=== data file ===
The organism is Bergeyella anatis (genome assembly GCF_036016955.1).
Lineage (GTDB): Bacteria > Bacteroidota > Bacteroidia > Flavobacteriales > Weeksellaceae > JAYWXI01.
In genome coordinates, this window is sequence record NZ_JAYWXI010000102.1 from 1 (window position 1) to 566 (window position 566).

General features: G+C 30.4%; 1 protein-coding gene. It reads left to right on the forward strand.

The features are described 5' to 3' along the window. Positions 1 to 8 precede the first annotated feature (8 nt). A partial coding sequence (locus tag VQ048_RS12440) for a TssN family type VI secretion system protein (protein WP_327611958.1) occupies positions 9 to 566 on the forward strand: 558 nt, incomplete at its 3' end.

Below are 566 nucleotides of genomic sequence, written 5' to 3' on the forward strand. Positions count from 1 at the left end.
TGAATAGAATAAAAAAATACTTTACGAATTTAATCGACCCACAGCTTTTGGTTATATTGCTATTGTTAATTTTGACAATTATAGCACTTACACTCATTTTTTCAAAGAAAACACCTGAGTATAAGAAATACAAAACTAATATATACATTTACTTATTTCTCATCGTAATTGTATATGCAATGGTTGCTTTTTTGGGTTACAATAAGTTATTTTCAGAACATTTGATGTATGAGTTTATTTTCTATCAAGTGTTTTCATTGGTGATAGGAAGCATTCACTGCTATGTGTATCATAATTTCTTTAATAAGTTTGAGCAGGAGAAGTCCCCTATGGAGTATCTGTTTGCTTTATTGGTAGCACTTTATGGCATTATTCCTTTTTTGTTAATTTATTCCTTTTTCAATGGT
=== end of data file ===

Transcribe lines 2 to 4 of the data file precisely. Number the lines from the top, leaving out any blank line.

Lineage (GTDB): Bacteria > Bacteroidota > Bacteroidia > Flavobacteriales > Weeksellaceae > JAYWXI01.
In genome coordinates, this window is sequence record NZ_JAYWXI010000102.1 from 1 (window position 1) to 566 (window position 566).

General features: G+C 30.4%; 1 protein-coding gene. It reads left to right on the forward strand.